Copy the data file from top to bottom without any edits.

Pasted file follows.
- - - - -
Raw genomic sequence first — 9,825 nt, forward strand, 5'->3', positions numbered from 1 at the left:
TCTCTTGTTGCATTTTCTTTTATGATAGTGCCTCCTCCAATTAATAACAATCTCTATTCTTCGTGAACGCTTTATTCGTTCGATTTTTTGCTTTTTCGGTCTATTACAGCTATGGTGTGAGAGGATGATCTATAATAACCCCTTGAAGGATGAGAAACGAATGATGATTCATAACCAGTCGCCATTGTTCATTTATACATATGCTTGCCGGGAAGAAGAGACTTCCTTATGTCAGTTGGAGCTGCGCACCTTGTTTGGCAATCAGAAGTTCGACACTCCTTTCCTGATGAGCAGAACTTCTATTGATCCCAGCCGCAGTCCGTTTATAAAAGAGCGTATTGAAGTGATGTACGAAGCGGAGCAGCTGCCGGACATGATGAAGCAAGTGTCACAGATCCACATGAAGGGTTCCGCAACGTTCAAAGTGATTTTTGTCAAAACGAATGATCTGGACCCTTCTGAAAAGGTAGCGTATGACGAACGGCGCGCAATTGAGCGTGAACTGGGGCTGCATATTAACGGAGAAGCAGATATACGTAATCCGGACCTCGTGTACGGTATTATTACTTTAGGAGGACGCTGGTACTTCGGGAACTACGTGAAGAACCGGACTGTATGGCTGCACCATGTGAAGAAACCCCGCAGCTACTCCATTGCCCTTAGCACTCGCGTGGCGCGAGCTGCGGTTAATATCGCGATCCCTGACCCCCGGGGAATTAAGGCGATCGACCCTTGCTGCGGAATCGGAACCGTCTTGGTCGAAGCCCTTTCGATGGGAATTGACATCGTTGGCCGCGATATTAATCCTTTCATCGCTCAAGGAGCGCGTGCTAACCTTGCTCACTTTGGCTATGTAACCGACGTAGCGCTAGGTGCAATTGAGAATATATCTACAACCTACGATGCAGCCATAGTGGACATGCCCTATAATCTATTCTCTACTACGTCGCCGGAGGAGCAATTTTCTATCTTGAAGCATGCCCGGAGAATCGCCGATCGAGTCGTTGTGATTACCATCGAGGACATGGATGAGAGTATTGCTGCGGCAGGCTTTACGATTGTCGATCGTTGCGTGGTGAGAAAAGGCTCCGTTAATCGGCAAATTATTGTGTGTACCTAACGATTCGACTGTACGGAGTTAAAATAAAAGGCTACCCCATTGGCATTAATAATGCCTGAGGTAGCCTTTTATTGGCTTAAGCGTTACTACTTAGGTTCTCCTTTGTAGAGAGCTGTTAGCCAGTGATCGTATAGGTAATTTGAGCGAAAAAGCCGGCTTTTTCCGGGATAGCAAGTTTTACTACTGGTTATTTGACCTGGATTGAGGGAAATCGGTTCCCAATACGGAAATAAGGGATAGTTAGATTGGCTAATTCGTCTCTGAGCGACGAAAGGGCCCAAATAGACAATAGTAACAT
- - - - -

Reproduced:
Raw genomic sequence first — 9,825 nt, forward strand, 5'->3', positions numbered from 1 at the left:
TCTCTTGTTGCATTTTCTTTTATGATAGTGCCTCCTCCAATTAATAACAATCTCTATTCTTCGTGAACGCTTTATTCGTTCGATTTTTTGCTTTTTCGGTCTATTACAGCTATGGTGTGAGAGGATGATCTATAATAACCCCTTGAAGGATGAGAAACGAATGATGATTCATAACCAGTCGCCATTGTTCATTTATACATATGCTTGCCGGGAAGAAGAGACTTCCTTATGTCAGTTGGAGCTGCGCACCTTGTTTGGCAATCAGAAGTTCGACACTCCTTTCCTGATGAGCAGAACTTCTATTGATCCCAGCCGCAGTCCGTTTATAAAAGAGCGTATTGAAGTGATGTACGAAGCGGAGCAGCTGCCGGACATGATGAAGCAAGTGTCACAGATCCACATGAAGGGTTCCGCAACGTTCAAAGTGATTTTTGTCAAAACGAATGATCTGGACCCTTCTGAAAAGGTAGCGTATGACGAACGGCGCGCAATTGAGCGTGAACTGGGGCTGCATATTAACGGAGAAGCAGATATACGTAATCCGGACCTCGTGTACGGTATTATTACTTTAGGAGGACGCTGGTACTTCGGGAACTACGTGAAGAACCGGACTGTATGGCTGCACCATGTGAAGAAACCCCGCAGCTACTCCATTGCCCTTAGCACTCGCGTGGCGCGAGCTGCGGTTAATATCGCGATCCCTGACCCCCGGGGAATTAAGGCGATCGACCCTTGCTGCGGAATCGGAACCGTCTTGGTCGAAGCCCTTTCGATGGGAATTGACATCGTTGGCCGCGATATTAATCCTTTCATCGCTCAAGGAGCGCGTGCTAACCTTGCTCACTTTGGCTATGTAACCGACGTAGCGCTAGGTGCAATTGAGAATATATCTACAACCTACGATGCAGCCATAGTGGACATGCCCTATAATCTATTCTCTACTACGTCGCCGGAGGAGCAATTTTCTATCTTGAAGCATGCCCGGAGAATCGCCGATCGAGTCGTTGTGATTACCATCGAGGACATGGATGAGAGTATTGCTGCGGCAGGCTTTACGATTGTCGATCGTTGCGTGGTGAGAAAAGGCTCCGTTAATCGGCAAATTATTGTGTGTACCTAACGATTCGACTGTACGGAGTTAAAATAAAAGGCTACCCCATTGGCATTAATAATGCCTGAGGTAGCCTTTTATTGGCTTAAGCGTTACTACTTAGGTTCTCCTTTGTAGAGAGCTGTTAGCCAGTGATCGTATAGGTAATTTGAGCGAAAAAGCCGGCTTTTTCCGGGATAGCAAGTTTTACTACTGGTTATTTGACCTGGATTGAGGGAAATCGGTTCCCAATACGGAAATAAGGGATAGTTAGATTGGCTAATTCGTCTCTGAGCGACGAAAGGGCCCAAATAGACAATAGTAACAT